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efficient shower head, in order to help clients cut their energy bills and water use. Other solutions include closed-loop manufacturing, cradle to cradle approaches, or considering waste as a resource.Supply Chain transformation requires company (r)evolution We have observed three different ways to build sustainable supply chains:nRevisiting company value propositions and shifting business models are required for those companies who are genuinely keen to redefine their supply chain. A few companies have already heeded this challenge and redefined who they are, thus dramatically affecting their internal organisation, their supply chain, and consequently their environmental impact. Xerox, InterfaceFLOR, DuPont and Dow Chemicals to some extent, and a number of Utility companies for example have already developed business models centred on services rather than products, i.e. "printing ability", "flooring services", "painting services", "rental of chemical products" or else "thermal comfort" respectively;? nEnsuring sustainability of supply chains requires a profound perspective change, a thorough understanding of the company's complex relationships with its outside world, and the development of new Partnerships: i.e. other industries, non-business organisations, clients, social entrepreneurs, suppliers, etc. Such steps help change perspectives from "company-centric" to "ecosystemic", thus sparking off break-away supply chain innovations;nAll significant supply chain transformations must find support outside of traditional supply chain functions. R&D, Innovation, Marketing and Strategy executives significantly influence supply chains, and they need to deeply understand and appreciate the risks and opportunities in changing the game.conclusionThese changes require strong determination and bold leaders to build ambitious visions for their organisations. They will have to rely on an open, transparent and circular economy-minded organisational culture, to allow a genuine shift towards a low-carbon economy. As we have outlined throughout the five short paragraphs above, it is not about talking green all along the supply chain. It is about future-proofing the organisation. nAbout BearingPointWe deliver Business Consulting. We are an independent firm with European roots and a global reach. In today's world, we think that Expertise i s not enough. Driven by a strong entrepreneurial mind-set and desire to create long term partnerships, our 3200 Consultants are committed to creating greater client value, from strategy through to implementation, delivering tangible results. Our teams assist our clients in defining Corporate Strategies and implement related transformations which embed Sustainability considerations across functions and organisational layers. As our clients' trusted advisor for many years, we define where to go and how to get there. To get there. Together. www.bearingpoint.comEmail: xavier.houot@bearingpoint.com and andreas.merbecks@bearingpoint.comReferences 1 From 0,248 to 0,194 kgoe/$2005p from 1990 to 2010 at constant purchasing power parities, Enerdata, Global Energy Statistical Yearbook 2011. 2 Olivier, J.G.J., Janssens-Maenhout, G., Peters, J.A.H.W. & J. Wilson (2011), Long-term trend in global CO2 emissions 2011 report, The Hague: PBL/JRC. 3 Cf. GhG (GreenHouse Gas) Protocol : Scope 3 impacts refer to "other indirect emissions, such as the extraction and production of purchased materials and fuels, transport-related activities in vehicles not owned or controlled by the reporting entity, electricity-related activities (e.g. T&D losses) not covered in Scope 2, outsourced activities, waste disposal, etc." Pictured: Xavier Houot (left) and Andreas Merbecks (right) " All significant supply chain transformations must find support outside of traditional supply chain functions "green supply chain 119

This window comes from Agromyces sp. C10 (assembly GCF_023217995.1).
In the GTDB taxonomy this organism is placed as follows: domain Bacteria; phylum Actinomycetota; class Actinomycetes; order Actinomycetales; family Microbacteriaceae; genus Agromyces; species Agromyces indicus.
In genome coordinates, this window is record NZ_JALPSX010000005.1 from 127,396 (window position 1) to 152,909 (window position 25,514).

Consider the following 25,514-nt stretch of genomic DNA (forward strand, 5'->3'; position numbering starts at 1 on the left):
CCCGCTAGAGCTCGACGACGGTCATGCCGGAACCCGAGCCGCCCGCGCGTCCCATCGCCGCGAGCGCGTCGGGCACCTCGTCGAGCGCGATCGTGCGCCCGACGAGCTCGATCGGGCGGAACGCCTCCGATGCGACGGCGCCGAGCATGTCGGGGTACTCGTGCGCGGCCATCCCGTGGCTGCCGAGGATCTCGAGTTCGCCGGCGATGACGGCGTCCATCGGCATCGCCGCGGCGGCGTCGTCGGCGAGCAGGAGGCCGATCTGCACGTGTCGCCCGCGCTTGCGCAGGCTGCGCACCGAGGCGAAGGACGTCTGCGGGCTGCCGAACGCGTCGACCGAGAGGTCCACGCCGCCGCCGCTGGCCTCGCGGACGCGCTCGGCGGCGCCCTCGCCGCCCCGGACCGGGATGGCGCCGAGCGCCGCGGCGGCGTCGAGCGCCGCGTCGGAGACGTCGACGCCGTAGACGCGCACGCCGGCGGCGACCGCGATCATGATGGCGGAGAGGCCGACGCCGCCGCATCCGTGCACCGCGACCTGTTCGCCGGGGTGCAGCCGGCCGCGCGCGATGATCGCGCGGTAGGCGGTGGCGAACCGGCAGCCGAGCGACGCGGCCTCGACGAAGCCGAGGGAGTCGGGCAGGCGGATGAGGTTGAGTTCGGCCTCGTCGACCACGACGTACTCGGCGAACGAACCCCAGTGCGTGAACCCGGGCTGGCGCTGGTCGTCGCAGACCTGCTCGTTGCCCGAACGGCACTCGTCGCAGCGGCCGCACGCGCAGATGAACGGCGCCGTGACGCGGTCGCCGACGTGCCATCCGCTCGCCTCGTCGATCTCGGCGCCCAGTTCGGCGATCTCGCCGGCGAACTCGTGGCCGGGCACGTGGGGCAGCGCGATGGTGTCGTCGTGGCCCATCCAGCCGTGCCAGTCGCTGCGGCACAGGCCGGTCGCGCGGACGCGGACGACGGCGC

Continuing MobilityW hich technology is most responsible for shaping our world over the last 100 years? The strongest arguments might be for cheap and plentiful energy, telecommunications, modernhealthcare or perhaps transport systems that have enabled unprecedented personal mobility.Vehicle manufacturers, of course, are advocates for personal mobility. After all, 80 per cent of land journeys are made by car today - a fact that has had a major impact on where and how we live and work. Given the mobility revolution that the automobile has powered, it is worth considering that the car is still evolving. It has become a point at which the key technologies of the last 100 years are converging.This evolution is being motivated by urgent necessity and driven by an enormous investment. In Europe alone, the automobile industry is the largest private investor in research, with the 18 ACEA members committing over ?26 billion annually to R&D. This is helping the industry to adapt to a changing world, creating new forms of mobility that communicate more and are better connected, that use energy more efficiently, that are cleaner to manufacture, to use and dispose of, and are safer in every respect. The connected and networked driving experience is already a part of our lives: vehicles use satellites for navigation, receive digital radio for in-car entertainment and link with mobile phones for safer hands-free use. Increasingly, these systems are linked together through the embedded IT system (along with access to information on the vehicle and on driving conditions) to produce a seamlessly integrated experience. This is radically changing the vehicles we drive and ride in. Vehicles are being designed with integrated safety and communications technologies right from the start."those looking for a more economical, greener driving experience are buying cars that automatically moderate fuel consumption and also use stop-start technology to reduce emissions when the vehicle is at rest."Ivan Hodac, Secretary-General, The European Automobile Manufacturers' Association (ACEA)It is also changing how people interact with vehicles, offering an experience that more closely resembles how we use consumer electronics. This shift is being accelerated by the availability of ubiquitous access to high-speed wireless internet, and is resulting in cars that communicate with the driver, the road, the traffic and the wider world. Travelling no longer means being disconnected from our stationary surroundings.Such innovations will hugely increase safety, comfort and convenience. However, it raises important questions about the relationship between human drivers and computer intelligence, and whether this will lead to a more passive travel experience and to a world in which integrated virtual control is the norm, rather than a quirky novelty. In any case, it is essential that the driver stays in control of the vehicle, but computer intelligence has a particular role to play in alerting and augmenting the driver's own abilities. Automotive manufacturers are already 120 transport and mobility